Rwandan professor suspended

A visiting professor at Goucher College in Maryland has been suspended from teaching while officials investigate claims of his involvement in the 1994 Rwandan genocide. Goucher College President Sanford Ungar informed students and faculty in an e-mail that Leopold Munyakazi, a French professor from Rwanda, was removed because of the seriousness of the allegations.

“Evidence that would either convict or exonerate Dr. Munyakazi beyond a reasonable doubt simply does not exist at this time,” Ungar said in the e-mail, according to the Baltimore Sun.

Munyakazi, a linguistics professor at the National University of Rwanda until 1992, has been charged with leading Hutu militia to Tutsis in hiding. He allegedly ordered officers inspecting roadblocks to check travelers’ identification and kill those who were Tutsis.

“I never did this,” Munyakazi said to the Baltimore Sun, explaining that he had criticized the Hutu government before the genocide. “I myself was targeted by militias. How could I collaborate with people who were hunting me?”

Munyakazi also told the Associated Press that he was persecuted for protecting his wife, who is a Tutsi.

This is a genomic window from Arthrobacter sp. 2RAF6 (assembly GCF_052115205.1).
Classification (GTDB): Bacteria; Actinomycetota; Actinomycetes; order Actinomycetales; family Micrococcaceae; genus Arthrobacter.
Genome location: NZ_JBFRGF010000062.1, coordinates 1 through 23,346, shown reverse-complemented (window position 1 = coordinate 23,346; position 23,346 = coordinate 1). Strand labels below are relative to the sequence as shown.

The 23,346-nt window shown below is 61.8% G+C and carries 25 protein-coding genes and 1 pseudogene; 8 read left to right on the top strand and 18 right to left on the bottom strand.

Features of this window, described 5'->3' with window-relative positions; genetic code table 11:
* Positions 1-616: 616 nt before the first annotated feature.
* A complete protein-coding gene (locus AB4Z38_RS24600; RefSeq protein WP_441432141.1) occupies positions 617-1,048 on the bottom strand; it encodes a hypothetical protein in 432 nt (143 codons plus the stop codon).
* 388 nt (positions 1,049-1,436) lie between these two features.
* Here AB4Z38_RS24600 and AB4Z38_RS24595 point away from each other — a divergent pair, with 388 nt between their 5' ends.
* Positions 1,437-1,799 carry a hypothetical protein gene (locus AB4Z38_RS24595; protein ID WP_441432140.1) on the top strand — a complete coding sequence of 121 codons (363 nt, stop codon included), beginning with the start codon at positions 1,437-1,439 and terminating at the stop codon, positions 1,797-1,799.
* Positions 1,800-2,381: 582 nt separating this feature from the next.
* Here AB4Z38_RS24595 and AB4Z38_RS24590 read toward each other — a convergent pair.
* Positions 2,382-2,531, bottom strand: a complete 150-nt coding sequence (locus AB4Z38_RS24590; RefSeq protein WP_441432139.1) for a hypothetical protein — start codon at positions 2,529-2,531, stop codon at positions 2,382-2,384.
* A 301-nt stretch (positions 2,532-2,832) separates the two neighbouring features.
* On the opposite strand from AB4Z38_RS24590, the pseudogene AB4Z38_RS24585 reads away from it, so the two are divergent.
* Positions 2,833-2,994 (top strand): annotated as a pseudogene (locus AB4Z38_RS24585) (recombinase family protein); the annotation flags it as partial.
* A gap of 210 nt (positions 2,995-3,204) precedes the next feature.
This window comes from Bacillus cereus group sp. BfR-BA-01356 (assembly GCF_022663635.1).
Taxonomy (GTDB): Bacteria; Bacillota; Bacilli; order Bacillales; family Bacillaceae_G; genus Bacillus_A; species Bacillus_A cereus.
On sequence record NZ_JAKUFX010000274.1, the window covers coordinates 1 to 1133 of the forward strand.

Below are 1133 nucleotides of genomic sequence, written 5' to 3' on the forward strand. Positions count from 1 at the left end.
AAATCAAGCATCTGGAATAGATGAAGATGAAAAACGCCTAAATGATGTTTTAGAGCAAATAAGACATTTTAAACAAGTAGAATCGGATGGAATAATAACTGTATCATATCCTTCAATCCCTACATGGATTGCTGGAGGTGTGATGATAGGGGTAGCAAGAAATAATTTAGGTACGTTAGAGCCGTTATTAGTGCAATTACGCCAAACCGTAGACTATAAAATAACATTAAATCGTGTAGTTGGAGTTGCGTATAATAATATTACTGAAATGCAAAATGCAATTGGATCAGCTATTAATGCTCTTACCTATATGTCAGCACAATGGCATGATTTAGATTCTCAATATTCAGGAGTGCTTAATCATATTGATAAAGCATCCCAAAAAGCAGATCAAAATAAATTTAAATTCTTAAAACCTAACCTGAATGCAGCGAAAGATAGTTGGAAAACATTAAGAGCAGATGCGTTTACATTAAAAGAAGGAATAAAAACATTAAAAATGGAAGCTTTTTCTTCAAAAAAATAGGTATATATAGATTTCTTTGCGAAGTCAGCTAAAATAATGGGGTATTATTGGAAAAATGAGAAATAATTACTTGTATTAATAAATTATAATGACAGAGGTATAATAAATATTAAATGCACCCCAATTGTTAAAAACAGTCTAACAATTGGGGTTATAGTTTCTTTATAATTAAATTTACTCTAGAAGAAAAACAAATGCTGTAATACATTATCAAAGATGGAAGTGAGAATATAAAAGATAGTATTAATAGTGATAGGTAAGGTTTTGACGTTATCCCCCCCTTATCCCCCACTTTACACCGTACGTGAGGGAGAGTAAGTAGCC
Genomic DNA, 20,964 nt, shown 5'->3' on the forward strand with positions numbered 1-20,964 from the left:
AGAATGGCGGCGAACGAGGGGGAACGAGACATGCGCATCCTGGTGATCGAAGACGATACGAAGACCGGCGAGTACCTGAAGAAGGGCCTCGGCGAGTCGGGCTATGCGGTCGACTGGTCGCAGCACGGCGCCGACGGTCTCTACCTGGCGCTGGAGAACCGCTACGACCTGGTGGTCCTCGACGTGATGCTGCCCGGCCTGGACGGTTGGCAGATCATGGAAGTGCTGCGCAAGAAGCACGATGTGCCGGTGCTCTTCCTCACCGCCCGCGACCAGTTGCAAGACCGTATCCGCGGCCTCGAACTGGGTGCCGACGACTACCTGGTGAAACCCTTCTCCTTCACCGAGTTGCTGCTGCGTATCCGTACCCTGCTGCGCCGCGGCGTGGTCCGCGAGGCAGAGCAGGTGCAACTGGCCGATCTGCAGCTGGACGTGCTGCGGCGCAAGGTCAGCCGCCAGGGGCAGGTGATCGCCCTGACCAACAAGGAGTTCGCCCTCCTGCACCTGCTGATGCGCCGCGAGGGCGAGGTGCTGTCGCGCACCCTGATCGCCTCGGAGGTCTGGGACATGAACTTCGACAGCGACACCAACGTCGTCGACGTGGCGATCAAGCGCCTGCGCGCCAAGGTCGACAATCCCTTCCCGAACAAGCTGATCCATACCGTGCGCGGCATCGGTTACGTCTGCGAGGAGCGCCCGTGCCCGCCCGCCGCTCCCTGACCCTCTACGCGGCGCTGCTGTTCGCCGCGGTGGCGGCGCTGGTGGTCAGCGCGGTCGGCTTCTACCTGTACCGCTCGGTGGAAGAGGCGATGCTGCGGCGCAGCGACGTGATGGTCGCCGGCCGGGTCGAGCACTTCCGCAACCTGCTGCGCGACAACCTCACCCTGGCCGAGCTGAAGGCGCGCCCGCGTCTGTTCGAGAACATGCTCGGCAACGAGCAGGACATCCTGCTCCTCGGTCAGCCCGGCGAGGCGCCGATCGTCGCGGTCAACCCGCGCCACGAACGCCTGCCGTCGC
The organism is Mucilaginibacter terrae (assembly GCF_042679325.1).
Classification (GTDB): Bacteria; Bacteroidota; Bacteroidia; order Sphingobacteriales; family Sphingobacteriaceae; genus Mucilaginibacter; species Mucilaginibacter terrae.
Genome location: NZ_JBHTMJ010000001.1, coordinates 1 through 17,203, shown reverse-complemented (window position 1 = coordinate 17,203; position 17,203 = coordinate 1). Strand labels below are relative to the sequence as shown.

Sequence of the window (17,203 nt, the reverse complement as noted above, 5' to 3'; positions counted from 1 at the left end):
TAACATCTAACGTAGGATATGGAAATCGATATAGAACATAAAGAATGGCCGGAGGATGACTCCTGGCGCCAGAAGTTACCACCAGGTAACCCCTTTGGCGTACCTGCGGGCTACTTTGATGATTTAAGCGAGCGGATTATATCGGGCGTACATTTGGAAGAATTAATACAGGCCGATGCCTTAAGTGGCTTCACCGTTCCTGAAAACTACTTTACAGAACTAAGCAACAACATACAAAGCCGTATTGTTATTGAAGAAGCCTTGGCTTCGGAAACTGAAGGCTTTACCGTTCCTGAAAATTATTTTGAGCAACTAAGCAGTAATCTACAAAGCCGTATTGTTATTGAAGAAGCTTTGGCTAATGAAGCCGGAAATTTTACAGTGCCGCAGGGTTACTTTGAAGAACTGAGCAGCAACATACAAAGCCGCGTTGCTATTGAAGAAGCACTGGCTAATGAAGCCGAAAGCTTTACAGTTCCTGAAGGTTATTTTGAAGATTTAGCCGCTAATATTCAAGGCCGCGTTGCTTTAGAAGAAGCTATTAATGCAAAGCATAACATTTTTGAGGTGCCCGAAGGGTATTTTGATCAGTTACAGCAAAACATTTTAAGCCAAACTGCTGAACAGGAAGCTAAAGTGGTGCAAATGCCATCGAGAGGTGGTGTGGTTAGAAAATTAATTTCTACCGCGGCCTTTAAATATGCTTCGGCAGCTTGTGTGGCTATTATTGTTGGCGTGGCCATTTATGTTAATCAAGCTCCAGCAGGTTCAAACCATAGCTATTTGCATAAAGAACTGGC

Munyakazi was imprisoned for five years without charge. According to Andrew Tusabe, the second counselor at the Rwandan Embassy in Washington, D.C., Munyakazi was released in 1999 because of his age and profession. Munyakazi came to the United States for a seminar and returned home.

Alison Des Forges, a senior adviser at the Human Rights Watch, told The Washington Post that it was unusual for someone accused of genocide to obtain a passport and leave his home country freely, as Munyakazi did.

Munyakazi was indicted for involvement in the genocide in 2006, 12 years after the genocide and one month after making a controversial speech at the University of Delaware in which he questioned Rwanda’s official account of the massacre.

Ungar had been unaware of Munyakazi’s indictment, until he was approached in December by an NBC news producer doing a segment on war criminals.

“I am used to the persecution of the Rwandan government,” Munyakazi, who has documents from prosecutors, judges and village members supporting his innocence, said to the AP. “There’s no justice.”


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